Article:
The Dalai Lama said Saturday he will decide at age 90 whether he will have a reincarnated successor, but added that Beijing will have no say in who will succeed him as Tibet's spiritual leader if he decides the tradition should continue.
"When I am about 90 I will consult the high lamas of the Tibetan Buddhist traditions, the Tibetan public, and other concerned people who follow Tibetan Buddhism, and re-evaluate whether the institution of the Dalai Lama should continue or not," the 76-year-old spiritual leader said in a statement.
His announcement, which followed a gathering of Tibetan Buddhist leaders in India's hill town of Dharamsala last week, hinted that he could choose to end the 600-year-old tradition of selecting a succeeding Dalai Lama through reincarnation.
But he said that if the tradition does continue, he will draw up clear guidelines before his death so that China will have no say in choosing his reincarnation.
"Should the concerned public express a strong wish for the Dalai Lamas to continue, there is an obvious risk of vested political interests misusing the reincarnation system to fulfill their own political agenda," he said.
"Therefore, while I remain physically and mentally fit, it seems important to me that we draw up clear guidelines to recognize the next Dalai Lama, so that there is no room for doubt or deception."
"Apart from the reincarnation recognized through such legitimate methods, no recognition or acceptance should be given to a candidate chosen for political ends by anyone, including those in the People's Republic of China," he said.
No say from China
Rizong Rinpoche, a senior leader of the Gelug school of Tibetan Buddhism, said that Tibetans would not accept a reincarnation of the Dalai Lama selected by China.
"Any person who does not believe in religion cannot recognize a reincarnate. Tibet is a land whose people are very closely linked to Buddhism," he told RFA in an interview.
"Moreover, they have a close connection with Avalokiteshvara, the Buddha of Compassion, and his followers."
"So, the Himalayan Buddhists and I can never accept Chinese authorities recognizing the Dalai Lama's reincarnation."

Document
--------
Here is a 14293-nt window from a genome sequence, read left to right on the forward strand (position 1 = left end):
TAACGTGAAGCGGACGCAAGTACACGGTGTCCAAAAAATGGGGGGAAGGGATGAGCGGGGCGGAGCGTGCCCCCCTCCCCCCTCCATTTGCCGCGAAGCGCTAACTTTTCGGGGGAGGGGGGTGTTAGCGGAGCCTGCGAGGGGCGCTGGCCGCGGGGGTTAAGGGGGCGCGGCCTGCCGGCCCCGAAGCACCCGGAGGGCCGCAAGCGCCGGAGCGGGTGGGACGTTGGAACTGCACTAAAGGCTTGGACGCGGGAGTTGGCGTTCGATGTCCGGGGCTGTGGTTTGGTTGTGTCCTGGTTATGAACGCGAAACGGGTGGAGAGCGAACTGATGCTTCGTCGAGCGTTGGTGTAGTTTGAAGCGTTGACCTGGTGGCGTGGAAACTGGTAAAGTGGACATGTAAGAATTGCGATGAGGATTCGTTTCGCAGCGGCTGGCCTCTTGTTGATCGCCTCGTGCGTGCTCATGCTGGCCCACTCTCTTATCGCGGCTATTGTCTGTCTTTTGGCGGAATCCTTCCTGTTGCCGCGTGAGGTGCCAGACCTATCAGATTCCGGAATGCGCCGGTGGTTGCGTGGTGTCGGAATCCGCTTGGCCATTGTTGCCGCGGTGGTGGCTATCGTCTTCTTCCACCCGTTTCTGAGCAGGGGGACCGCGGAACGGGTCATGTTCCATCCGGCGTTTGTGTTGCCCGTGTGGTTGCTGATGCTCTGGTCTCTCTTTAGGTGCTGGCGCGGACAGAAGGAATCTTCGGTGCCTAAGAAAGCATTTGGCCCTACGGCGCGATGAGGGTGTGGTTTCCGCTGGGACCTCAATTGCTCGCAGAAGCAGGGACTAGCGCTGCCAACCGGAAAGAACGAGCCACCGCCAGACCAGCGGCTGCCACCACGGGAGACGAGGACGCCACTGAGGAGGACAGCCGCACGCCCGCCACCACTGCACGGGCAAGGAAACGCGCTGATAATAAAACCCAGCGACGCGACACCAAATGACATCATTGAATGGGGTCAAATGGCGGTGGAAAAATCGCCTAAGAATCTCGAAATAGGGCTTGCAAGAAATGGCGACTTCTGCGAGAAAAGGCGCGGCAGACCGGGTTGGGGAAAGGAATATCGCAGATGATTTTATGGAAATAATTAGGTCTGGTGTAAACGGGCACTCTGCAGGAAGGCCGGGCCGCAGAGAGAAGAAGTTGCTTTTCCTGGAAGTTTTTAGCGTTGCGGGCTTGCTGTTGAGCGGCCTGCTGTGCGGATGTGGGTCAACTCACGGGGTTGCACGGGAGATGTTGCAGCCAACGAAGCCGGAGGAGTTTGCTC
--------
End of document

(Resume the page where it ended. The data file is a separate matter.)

China last year introduced a law that requires Chinese government approval for all reincarnations, called "Living Buddhas" in China, of senior religious figures in Tibetan Buddhism.
Some fear that Beijing will attempt to split Tibetan loyalties by appointing its own successor as a rival to the one chosen according to guidelines approved by the current Dalai Lama.
In 1995, Beijing rejected the Dalai Lama's chosen reincarnation of the Panchen Lama—the second holiest figure in Tibetan Buddhism, detaining him and appointing its own Panchen Lama in his place.
The current Dalai Lama has previously said that he will refuse to be reborn in Tibet as long as Tibet is not free.
"The person who reincarnates has sole legitimate authority over where and how he or she takes rebirth and how that reincarnation is to be recognized," he explained in Saturday's statement.
The Dalai Lama, who fled to India after a failed 1959 uprising against Chinese occupation, has been the face and symbol of the Tibetan freedom struggle for more than five decades.
But in recent years he has taken steps to prepare Tibetans for governance without his leadership and to make the Tibetan government-in-exile based in Dharamsala more democratic.
In May, he relinquished his political role as the leader of the government-in-exile, ending the 369-year old tradition of the Dalai Lamas holding both spiritual and political authority.
Now most of the administrative and political powers rest with an elected prime minister known as the Kalon Tripa—currently the 43-year-old Lobsang Sangay, a Harvard-educated lawyer.
Reported by RFA's Tibetan Service and Rachel Vandenbrink. Written by Rachel Vandenbrink.